I've been pleasantly surprised by many aspects of this experience so far. For instance, when the bell rings, the kids walk in an orderly fashion to their next class, as opposed to what I've seen on the movie Lean On Me, where the hallways become a festival of terrible choices while Welcome To The Jungle blares from the speakers, and Morgan Freeman screams through a megaphone. This was way better than that.
5th PERIOD- LANGUAGE ARTS
I'm a writer. Words are my thing. But I've learned that means absolutely nothing in the world of formal education, because anytime I've helped Kearstin write a college paper, my part always gets marked off. You don't appreciate hilarity, college proffs? Screw you.
The first thing the teacher did was write a topic on the board and gave the students the first 10 minutes of class to write in their journal. Whaaaaaat just happened here? Did I morph back to my 7th grade class with Miss Carlson?? Does this teacher know the foundation she's building for these kids??? Do these kids even realize that this very exercise could catapult them into a career of writing Snark???? Everybody be cool. It's just a normal day. Suddenly I felt like I should be called to "the podium of courage" and address the class, but I knew if I raised my hand right now, I'd look like Horshack on Welcome Back Kotter, and the podium of courage could forever be tainted with unnecessary anxiety by my unbridled enthusiasm for the topic of Snark...or worse, risk turning them off of Snark completely. I don't know about you, but I can't live with that.
After they journaled, the remainder of the class was spent watching a video teaching them the methods of persuasion. Free writing and street smarts. What else will they ever need? Clearly, this teacher is my spirit animal, and I feel like we're gonna be friends in real life. She just doesn't know it yet.
6th PERIOD- LUNCH
|Me and my new friends!|
(Those aren't their real faces.)
Risk and reward, kids. Live large. Take chances.
As I got in line, I realized another "mom student" was a couple people ahead of me. Rejoice. A comrade. I won't eat alone. So I put on my best social game face, struck up a friendly conversation with her, and then all super casual-like, slipped in the idea of maybe possibly we could even sort of sit together? And then I almost peed myself when she said she was planning on sitting with the girls from her class. Hold up. If I just got rejected by someone in my own age bracket, I'm basically screwed. But then, out of nowhere, one of my Math partners came running over and said, "Shari! Do you wanna sit with us?" Maybe it was my dot plot skills, or maybe it was my salt and pepper, but it didn't matter. I was asked if I wanted to be part of a "with us" lunch table.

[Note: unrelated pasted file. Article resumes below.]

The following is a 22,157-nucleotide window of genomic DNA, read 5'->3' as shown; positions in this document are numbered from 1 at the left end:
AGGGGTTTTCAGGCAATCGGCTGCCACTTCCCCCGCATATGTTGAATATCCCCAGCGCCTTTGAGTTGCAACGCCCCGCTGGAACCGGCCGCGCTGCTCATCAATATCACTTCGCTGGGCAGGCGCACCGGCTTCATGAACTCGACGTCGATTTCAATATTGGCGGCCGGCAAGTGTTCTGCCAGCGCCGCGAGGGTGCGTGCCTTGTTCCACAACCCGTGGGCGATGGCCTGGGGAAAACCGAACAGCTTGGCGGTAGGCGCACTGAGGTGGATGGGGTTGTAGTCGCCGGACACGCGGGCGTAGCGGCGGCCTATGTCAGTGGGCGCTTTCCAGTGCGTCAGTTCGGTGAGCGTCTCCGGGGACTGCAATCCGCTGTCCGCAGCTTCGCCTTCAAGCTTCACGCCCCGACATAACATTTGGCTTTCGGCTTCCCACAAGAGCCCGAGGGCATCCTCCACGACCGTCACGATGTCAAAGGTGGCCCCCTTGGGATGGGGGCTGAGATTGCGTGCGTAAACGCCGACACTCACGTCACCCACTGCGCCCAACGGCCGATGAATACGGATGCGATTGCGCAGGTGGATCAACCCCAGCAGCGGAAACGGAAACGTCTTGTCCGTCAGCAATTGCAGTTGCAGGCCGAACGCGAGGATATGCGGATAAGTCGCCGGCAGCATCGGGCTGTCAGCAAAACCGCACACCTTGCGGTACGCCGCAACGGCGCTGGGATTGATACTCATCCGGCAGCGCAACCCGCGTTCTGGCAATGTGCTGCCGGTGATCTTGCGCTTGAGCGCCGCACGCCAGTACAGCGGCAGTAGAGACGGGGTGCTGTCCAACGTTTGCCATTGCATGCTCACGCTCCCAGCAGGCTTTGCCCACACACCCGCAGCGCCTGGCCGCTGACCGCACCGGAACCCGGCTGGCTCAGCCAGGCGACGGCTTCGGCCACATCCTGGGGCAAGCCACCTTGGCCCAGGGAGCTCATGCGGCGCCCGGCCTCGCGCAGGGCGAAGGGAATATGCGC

DO.I.EVERRRRR! And I left that mother in the dust.
Glad I didn't actually pee myself back there, huh?
PLANK TIME- It's true. You don't actually plank.
It's basically another study hall. All my friends at lunch (that's right...all my friends at lunch), filled me in. There are 2 different rooms for Plank Time. One is for the kids who don't have any work they need to get done, so they get to hang out and play cards. The other room is for mandatory homework time, better known as "jail" amongst the students. I was assigned to jail, but I was totally fine with that, because jail was run by my Language Arts Teacher/future new good friend. When I arrived at plank time, she welcomed me to "the room of tranquility." I said, "You know the kids don't call it that, right?" When I saw her smile fade, I knew I'd just stepped in it. She asked, "What do they call it?"
It's not like we'd become facebook friends or exchanged phone numbers yet, so whatever. I already have like 4 or 5 real life friends and that's a lot, ya know?
Six periods down, two to go. Tune in for the School Mom Conclusion on Thursday, when we doo doo in Choir and learn that acting out persecution in Social Studies is frowned upon...